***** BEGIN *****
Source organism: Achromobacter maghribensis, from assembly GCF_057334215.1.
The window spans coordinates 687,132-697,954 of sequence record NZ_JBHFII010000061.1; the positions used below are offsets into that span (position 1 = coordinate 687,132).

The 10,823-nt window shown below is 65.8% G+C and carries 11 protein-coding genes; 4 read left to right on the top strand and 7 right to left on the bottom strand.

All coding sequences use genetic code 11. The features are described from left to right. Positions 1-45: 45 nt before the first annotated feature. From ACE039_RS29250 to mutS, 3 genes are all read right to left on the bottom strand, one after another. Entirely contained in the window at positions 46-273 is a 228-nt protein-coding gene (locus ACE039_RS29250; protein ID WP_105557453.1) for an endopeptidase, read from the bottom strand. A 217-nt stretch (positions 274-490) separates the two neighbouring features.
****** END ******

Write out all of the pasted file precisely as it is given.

Source organism: Achromobacter maghribensis, from assembly GCF_057334215.1.
The window spans coordinates 687,132-697,954 of sequence record NZ_JBHFII010000061.1; the positions used below are offsets into that span (position 1 = coordinate 687,132).

The 10,823-nt window shown below is 65.8% G+C and carries 11 protein-coding genes; 4 read left to right on the top strand and 7 right to left on the bottom strand.

All coding sequences use genetic code 11. The features are described from left to right. Positions 1-45: 45 nt before the first annotated feature. From ACE039_RS29250 to mutS, 3 genes are all read right to left on the bottom strand, one after another. Entirely contained in the window at positions 46-273 is a 228-nt protein-coding gene (locus ACE039_RS29250; protein ID WP_105557453.1) for an endopeptidase, read from the bottom strand. A 217-nt stretch (positions 274-490) separates the two neighbouring features.